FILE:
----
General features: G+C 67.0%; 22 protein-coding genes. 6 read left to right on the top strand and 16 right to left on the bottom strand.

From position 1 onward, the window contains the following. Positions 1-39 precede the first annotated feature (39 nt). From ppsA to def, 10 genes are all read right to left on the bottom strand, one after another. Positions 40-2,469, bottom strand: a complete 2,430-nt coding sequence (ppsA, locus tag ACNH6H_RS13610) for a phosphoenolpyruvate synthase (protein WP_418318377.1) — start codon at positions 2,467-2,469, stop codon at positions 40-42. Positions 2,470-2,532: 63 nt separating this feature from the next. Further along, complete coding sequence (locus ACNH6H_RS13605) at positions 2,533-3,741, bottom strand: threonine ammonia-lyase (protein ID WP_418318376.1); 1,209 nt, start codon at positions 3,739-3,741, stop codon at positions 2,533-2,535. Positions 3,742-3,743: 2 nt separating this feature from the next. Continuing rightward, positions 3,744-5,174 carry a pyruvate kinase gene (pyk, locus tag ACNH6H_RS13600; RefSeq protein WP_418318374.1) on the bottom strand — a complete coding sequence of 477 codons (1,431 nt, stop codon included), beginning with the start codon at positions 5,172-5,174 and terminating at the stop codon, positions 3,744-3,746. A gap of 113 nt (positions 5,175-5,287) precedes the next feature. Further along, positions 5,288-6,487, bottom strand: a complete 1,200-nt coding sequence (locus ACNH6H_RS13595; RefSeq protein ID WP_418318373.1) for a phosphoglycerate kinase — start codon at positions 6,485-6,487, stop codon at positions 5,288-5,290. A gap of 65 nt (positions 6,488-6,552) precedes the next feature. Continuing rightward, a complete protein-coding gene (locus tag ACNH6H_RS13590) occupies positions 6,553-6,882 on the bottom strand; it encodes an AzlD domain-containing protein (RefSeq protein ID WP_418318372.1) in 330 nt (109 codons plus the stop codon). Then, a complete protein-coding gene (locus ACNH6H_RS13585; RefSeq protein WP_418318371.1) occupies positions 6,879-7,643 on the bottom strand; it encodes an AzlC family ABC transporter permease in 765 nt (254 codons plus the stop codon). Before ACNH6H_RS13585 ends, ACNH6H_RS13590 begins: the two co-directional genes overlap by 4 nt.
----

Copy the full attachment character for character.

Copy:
General features: G+C 67.0%; 22 protein-coding genes. 6 read left to right on the top strand and 16 right to left on the bottom strand.

From position 1 onward, the window contains the following. Positions 1-39 precede the first annotated feature (39 nt). From ppsA to def, 10 genes are all read right to left on the bottom strand, one after another. Positions 40-2,469, bottom strand: a complete 2,430-nt coding sequence (ppsA, locus tag ACNH6H_RS13610) for a phosphoenolpyruvate synthase (protein WP_418318377.1) — start codon at positions 2,467-2,469, stop codon at positions 40-42. Positions 2,470-2,532: 63 nt separating this feature from the next. Further along, complete coding sequence (locus ACNH6H_RS13605) at positions 2,533-3,741, bottom strand: threonine ammonia-lyase (protein ID WP_418318376.1); 1,209 nt, start codon at positions 3,739-3,741, stop codon at positions 2,533-2,535. Positions 3,742-3,743: 2 nt separating this feature from the next. Continuing rightward, positions 3,744-5,174 carry a pyruvate kinase gene (pyk, locus tag ACNH6H_RS13600; RefSeq protein WP_418318374.1) on the bottom strand — a complete coding sequence of 477 codons (1,431 nt, stop codon included), beginning with the start codon at positions 5,172-5,174 and terminating at the stop codon, positions 3,744-3,746. A gap of 113 nt (positions 5,175-5,287) precedes the next feature. Further along, positions 5,288-6,487, bottom strand: a complete 1,200-nt coding sequence (locus ACNH6H_RS13595; RefSeq protein ID WP_418318373.1) for a phosphoglycerate kinase — start codon at positions 6,485-6,487, stop codon at positions 5,288-5,290. A gap of 65 nt (positions 6,488-6,552) precedes the next feature. Continuing rightward, a complete protein-coding gene (locus tag ACNH6H_RS13590) occupies positions 6,553-6,882 on the bottom strand; it encodes an AzlD domain-containing protein (RefSeq protein ID WP_418318372.1) in 330 nt (109 codons plus the stop codon). Then, a complete protein-coding gene (locus ACNH6H_RS13585; RefSeq protein WP_418318371.1) occupies positions 6,879-7,643 on the bottom strand; it encodes an AzlC family ABC transporter permease in 765 nt (254 codons plus the stop codon). Before ACNH6H_RS13585 ends, ACNH6H_RS13590 begins: the two co-directional genes overlap by 4 nt.